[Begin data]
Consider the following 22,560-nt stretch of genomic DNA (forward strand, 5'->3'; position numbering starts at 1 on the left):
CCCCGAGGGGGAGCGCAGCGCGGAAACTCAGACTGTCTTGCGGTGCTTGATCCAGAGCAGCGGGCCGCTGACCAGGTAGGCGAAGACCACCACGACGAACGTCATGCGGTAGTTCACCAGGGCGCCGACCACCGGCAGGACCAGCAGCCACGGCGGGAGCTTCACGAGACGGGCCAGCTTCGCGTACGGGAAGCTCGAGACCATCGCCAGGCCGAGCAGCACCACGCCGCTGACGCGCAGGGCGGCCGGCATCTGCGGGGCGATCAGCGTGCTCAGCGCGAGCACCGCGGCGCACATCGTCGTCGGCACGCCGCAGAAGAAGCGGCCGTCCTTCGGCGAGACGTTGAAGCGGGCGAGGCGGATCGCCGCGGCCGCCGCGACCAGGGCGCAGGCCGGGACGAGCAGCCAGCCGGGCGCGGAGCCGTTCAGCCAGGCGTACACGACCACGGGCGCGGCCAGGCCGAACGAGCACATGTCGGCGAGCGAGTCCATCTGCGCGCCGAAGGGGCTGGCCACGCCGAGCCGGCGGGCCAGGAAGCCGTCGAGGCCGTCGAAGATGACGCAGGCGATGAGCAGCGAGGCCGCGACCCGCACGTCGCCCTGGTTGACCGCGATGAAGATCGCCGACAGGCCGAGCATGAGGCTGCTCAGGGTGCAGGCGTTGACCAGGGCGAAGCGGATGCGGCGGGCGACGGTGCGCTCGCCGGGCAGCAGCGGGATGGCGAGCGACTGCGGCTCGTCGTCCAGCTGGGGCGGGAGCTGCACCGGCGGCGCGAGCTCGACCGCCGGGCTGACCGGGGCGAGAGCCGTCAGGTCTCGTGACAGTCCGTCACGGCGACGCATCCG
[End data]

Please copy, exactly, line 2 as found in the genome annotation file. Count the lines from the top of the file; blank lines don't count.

CCCCGAGGGGGAGCGCAGCGCGGAAACTCAGACTGTCTTGCGGTGCTTGATCCAGAGCAGCGGGCCGCTGACCAGGTAGGCGAAGACCACCACGACGAACGTCATGCGGTAGTTCACCAGGGCGCCGACCACCGGCAGGACCAGCAGCCACGGCGGGAGCTTCACGAGACGGGCCAGCTTCGCGTACGGGAAGCTCGAGACCATCGCCAGGCCGAGCAGCACCACGCCGCTGACGCGCAGGGCGGCCGGCATCTGCGGGGCGATCAGCGTGCTCAGCGCGAGCACCGCGGCGCACATCGTCGTCGGCACGCCGCAGAAGAAGCGGCCGTCCTTCGGCGAGACGTTGAAGCGGGCGAGGCGGATCGCCGCGGCCGCCGCGACCAGGGCGCAGGCCGGGACGAGCAGCCAGCCGGGCGCGGAGCCGTTCAGCCAGGCGTACACGACCACGGGCGCGGCCAGGCCGAACGAGCACATGTCGGCGAGCGAGTCCATCTGCGCGCCGAAGGGGCTGGCCACGCCGAGCCGGCGGGCCAGGAAGCCGTCGAGGCCGTCGAAGATGACGCAGGCGATGAGCAGCGAGGCCGCGACCCGCACGTCGCCCTGGTTGACCGCGATGAAGATCGCCGACAGGCCGAGCATGAGGCTGCTCAGGGTGCAGGCGTTGACCAGGGCGAAGCGGATGCGGCGGGCGACGGTGCGCTCGCCGGGCAGCAGCGGGATGGCGAGCGACTGCGGCTCGTCGTCCAGCTGGGGCGGGAGCTGCACCGGCGGCGCGAGCTCGACCGCCGGGCTGACCGGGGCGAGAGCCGTCAGGTCTCGTGACAGTCCGTCACGGCGACGCATCCG